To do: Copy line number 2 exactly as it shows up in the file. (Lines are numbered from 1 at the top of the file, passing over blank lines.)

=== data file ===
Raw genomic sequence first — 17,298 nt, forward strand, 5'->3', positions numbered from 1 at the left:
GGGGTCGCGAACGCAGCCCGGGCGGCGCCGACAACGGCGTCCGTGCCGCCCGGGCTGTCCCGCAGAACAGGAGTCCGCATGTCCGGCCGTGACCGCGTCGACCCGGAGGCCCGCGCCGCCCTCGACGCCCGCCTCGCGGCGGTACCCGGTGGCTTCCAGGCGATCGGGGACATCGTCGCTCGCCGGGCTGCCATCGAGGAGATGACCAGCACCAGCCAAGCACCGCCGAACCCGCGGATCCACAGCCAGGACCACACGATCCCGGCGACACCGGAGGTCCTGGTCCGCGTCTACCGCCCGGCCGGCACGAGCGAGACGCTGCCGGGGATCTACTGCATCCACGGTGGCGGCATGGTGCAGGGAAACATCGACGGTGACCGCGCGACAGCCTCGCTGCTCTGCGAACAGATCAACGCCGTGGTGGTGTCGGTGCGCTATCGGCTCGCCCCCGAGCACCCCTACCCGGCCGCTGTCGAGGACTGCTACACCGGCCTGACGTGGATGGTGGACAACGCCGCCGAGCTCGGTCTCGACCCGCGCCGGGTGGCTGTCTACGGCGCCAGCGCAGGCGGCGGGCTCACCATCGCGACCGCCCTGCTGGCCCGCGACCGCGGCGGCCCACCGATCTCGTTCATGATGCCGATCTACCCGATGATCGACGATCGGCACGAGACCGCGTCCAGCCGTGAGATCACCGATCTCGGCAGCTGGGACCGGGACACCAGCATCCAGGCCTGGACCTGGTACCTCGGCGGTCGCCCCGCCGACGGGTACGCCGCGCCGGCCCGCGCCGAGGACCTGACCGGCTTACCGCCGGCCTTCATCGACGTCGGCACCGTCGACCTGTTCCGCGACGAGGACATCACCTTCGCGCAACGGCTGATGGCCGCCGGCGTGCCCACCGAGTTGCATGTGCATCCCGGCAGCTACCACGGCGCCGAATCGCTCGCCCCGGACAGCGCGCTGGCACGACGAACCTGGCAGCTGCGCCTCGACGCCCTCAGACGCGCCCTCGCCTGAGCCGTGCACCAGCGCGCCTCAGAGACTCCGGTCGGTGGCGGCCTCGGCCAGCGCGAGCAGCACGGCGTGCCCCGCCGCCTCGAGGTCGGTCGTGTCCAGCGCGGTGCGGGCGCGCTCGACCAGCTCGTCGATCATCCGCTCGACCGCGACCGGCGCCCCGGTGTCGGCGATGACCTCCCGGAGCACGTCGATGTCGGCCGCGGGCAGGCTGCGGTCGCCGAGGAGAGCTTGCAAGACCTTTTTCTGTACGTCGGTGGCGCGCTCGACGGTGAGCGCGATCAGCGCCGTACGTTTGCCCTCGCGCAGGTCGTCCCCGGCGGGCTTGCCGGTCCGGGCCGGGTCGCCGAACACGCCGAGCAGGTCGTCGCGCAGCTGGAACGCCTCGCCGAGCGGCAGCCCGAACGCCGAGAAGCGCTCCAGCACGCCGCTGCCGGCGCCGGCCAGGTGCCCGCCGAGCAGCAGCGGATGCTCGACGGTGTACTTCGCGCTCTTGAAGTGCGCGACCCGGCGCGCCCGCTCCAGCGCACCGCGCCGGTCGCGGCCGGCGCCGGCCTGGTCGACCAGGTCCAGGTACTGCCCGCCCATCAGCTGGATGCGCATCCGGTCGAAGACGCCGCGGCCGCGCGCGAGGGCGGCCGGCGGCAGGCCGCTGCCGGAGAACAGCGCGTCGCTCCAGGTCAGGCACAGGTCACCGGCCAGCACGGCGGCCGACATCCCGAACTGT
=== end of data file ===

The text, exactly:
GGGGTCGCGAACGCAGCCCGGGCGGCGCCGACAACGGCGTCCGTGCCGCCCGGGCTGTCCCGCAGAACAGGAGTCCGCATGTCCGGCCGTGACCGCGTCGACCCGGAGGCCCGCGCCGCCCTCGACGCCCGCCTCGCGGCGGTACCCGGTGGCTTCCAGGCGATCGGGGACATCGTCGCTCGCCGGGCTGCCATCGAGGAGATGACCAGCACCAGCCAAGCACCGCCGAACCCGCGGATCCACAGCCAGGACCACACGATCCCGGCGACACCGGAGGTCCTGGTCCGCGTCTACCGCCCGGCCGGCACGAGCGAGACGCTGCCGGGGATCTACTGCATCCACGGTGGCGGCATGGTGCAGGGAAACATCGACGGTGACCGCGCGACAGCCTCGCTGCTCTGCGAACAGATCAACGCCGTGGTGGTGTCGGTGCGCTATCGGCTCGCCCCCGAGCACCCCTACCCGGCCGCTGTCGAGGACTGCTACACCGGCCTGACGTGGATGGTGGACAACGCCGCCGAGCTCGGTCTCGACCCGCGCCGGGTGGCTGTCTACGGCGCCAGCGCAGGCGGCGGGCTCACCATCGCGACCGCCCTGCTGGCCCGCGACCGCGGCGGCCCACCGATCTCGTTCATGATGCCGATCTACCCGATGATCGACGATCGGCACGAGACCGCGTCCAGCCGTGAGATCACCGATCTCGGCAGCTGGGACCGGGACACCAGCATCCAGGCCTGGACCTGGTACCTCGGCGGTCGCCCCGCCGACGGGTACGCCGCGCCGGCCCGCGCCGAGGACCTGACCGGCTTACCGCCGGCCTTCATCGACGTCGGCACCGTCGACCTGTTCCGCGACGAGGACATCACCTTCGCGCAACGGCTGATGGCCGCCGGCGTGCCCACCGAGTTGCATGTGCATCCCGGCAGCTACCACGGCGCCGAATCGCTCGCCCCGGACAGCGCGCTGGCACGACGAACCTGGCAGCTGCGCCTCGACGCCCTCAGACGCGCCCTCGCCTGAGCCGTGCACCAGCGCGCCTCAGAGACTCCGGTCGGTGGCGGCCTCGGCCAGCGCGAGCAGCACGGCGTGCCCCGCCGCCTCGAGGTCGGTCGTGTCCAGCGCGGTGCGGGCGCGCTCGACCAGCTCGTCGATCATCCGCTCGACCGCGACCGGCGCCCCGGTGTCGGCGATGACCTCCCGGAGCACGTCGATGTCGGCCGCGGGCAGGCTGCGGTCGCCGAGGAGAGCTTGCAAGACCTTTTTCTGTACGTCGGTGGCGCGCTCGACGGTGAGCGCGATCAGCGCCGTACGTTTGCCCTCGCGCAGGTCGTCCCCGGCGGGCTTGCCGGTCCGGGCCGGGTCGCCGAACACGCCGAGCAGGTCGTCGCGCAGCTGGAACGCCTCGCCGAGCGGCAGCCCGAACGCCGAGAAGCGCTCCAGCACGCCGCTGCCGGCGCCGGCCAGGTGCCCGCCGAGCAGCAGCGGATGCTCGACGGTGTACTTCGCGCTCTTGAAGTGCGCGACCCGGCGCGCCCGCTCCAGCGCACCGCGCCGGTCGCGGCCGGCGCCGGCCTGGTCGACCAGGTCCAGGTACTGCCCGCCCATCAGCTGGATGCGCATCCGGTCGAAGACGCCGCGGCCGCGCGCGAGGGCGGCCGGCGGCAGGCCGCTGCCGGAGAACAGCGCGTCGCTCCAGGTCAGGCACAGGTCACCGGCCAGCACGGCGGCCGACATCCCGAACTGT